A Perfect Rose, An Imperfect Gardener

Though I pride myself on having a green thumb, I’ve had a number of notable failures in the garden – chief among them my difficulties with roses. Aside from the fool-proof knockout series (a bland thing if ever there was one), I’ve yet to have a successful rose endeavor.

When I was a kid, I begged and pleaded with my parents to order a few roses from Jackson and Perkins. Their catalogs were practically porn for my floral-fixation, and I narrowed it down to a selection of six rose plants, each with a fancy name and pedigree. A few weeks later they arrived in a big box – monstrous things that were alien-like in their bare-rooted form. The planting instructions called for them to be soaked/submerged in water for a few hours prior to planting, so I filled the bathtub with lukewarm water. Ahh yes, the brain of a child. I don’t recall the mess that was made because it was so bad I likely put it from my mind. While they soaked (and left their dirt rings on the tub) I set about preparing six enormous holes in the front and side gardens. Visions of dazzling rose bushes filled my head, with blooms that spilled forth with abundant floriferous vociferousness.

I amended the soil and dug deeply, with ample manure and generous dashes of bone meal. I left a mound at the bottom of each hole, as per the elaborate directions included with them, and somehow hauled the beasts out of the tub and back down to their new homes. Gently, I fanned out the roots over the mounds, then backfilled and firmly secured the plants with crowns at ground level. A small basin designed to catch water surrounded each plant, and I watered them in well. I could almost sense them growing, and I stood there when the last one was in, just waiting for some sign of growth to occur. Again, the mind of a child: ever-hopeful, ever-antsy, ever-anticipating.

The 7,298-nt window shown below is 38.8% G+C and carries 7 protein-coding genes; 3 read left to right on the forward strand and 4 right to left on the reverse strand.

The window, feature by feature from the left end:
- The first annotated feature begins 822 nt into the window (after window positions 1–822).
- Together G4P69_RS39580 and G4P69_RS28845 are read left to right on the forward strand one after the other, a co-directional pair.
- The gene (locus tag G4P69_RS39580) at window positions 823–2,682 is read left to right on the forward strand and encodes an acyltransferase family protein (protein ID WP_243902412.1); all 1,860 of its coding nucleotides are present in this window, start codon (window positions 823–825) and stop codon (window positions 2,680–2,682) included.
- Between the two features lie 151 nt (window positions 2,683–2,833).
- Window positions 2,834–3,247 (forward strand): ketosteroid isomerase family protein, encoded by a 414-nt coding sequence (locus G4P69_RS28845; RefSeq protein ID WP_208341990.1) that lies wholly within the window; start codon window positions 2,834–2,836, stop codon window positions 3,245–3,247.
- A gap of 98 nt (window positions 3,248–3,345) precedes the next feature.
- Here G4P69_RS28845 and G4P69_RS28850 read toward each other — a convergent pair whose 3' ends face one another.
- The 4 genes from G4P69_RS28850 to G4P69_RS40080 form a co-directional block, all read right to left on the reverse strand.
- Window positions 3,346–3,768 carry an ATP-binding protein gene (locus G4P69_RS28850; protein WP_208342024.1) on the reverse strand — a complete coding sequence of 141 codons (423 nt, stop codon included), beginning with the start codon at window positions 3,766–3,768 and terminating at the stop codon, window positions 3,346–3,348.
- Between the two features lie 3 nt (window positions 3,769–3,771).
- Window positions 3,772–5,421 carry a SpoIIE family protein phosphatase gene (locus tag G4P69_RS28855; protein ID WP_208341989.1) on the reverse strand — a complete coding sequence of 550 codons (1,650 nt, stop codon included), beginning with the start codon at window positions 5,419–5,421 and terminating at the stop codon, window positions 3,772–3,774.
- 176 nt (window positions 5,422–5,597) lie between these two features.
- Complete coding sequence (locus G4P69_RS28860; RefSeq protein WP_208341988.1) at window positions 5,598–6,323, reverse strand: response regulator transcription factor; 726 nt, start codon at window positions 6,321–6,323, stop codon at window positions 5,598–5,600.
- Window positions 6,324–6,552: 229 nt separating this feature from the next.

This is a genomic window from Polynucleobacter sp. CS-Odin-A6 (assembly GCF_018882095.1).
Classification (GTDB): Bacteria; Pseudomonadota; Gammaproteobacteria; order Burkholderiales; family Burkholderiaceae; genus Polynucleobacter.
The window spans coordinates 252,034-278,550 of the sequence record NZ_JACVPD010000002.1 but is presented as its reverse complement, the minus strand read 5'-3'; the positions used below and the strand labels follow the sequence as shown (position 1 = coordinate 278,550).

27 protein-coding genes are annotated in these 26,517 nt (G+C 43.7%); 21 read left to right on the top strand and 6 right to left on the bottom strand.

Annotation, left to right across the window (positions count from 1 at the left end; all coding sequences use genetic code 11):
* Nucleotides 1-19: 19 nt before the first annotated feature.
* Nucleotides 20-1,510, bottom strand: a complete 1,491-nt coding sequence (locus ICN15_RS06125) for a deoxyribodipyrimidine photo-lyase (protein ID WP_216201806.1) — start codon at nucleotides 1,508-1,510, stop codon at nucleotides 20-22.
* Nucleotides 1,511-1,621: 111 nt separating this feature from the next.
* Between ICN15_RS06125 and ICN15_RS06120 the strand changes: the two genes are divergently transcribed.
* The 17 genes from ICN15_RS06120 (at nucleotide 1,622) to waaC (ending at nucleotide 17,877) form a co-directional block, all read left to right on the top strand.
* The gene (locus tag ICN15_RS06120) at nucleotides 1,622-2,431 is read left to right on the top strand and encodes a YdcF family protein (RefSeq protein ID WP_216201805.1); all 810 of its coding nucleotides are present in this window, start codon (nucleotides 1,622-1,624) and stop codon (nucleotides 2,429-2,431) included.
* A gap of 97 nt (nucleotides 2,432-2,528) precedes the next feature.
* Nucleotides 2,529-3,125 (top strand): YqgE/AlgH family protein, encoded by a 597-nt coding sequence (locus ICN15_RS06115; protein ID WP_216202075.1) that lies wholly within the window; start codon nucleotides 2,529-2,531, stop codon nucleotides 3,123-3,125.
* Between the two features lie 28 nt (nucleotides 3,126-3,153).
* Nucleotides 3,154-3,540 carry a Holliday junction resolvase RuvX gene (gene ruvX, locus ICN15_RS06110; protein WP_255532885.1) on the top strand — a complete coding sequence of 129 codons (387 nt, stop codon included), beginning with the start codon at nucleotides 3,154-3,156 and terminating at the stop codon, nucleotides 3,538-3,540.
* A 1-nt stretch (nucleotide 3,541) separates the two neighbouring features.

Only the two in the sunniest spots did much. In fact, they were the only ones that survived that first year. Fantasies of armloads of rose blooms spilling out of baskets and bouquets were left as just that. The pink and yellow and white varieties I so wanted to see in person didn’t make it. Only those two stalwart red plants survived the winter. They did well enough, and the next year I did manage to coax a few blooming spells from them, but their upkeep and insect control were too taxing to be enjoyed, and their spindly form left much to be desired. I gave up, and roses left my life until I met Andy.

This year he’s trying the variety you see here. Lightly fragrant, and beautifully shaded with an almost lavender blush, it’s a beautiful specimen. I just hope it’s not too fussy.

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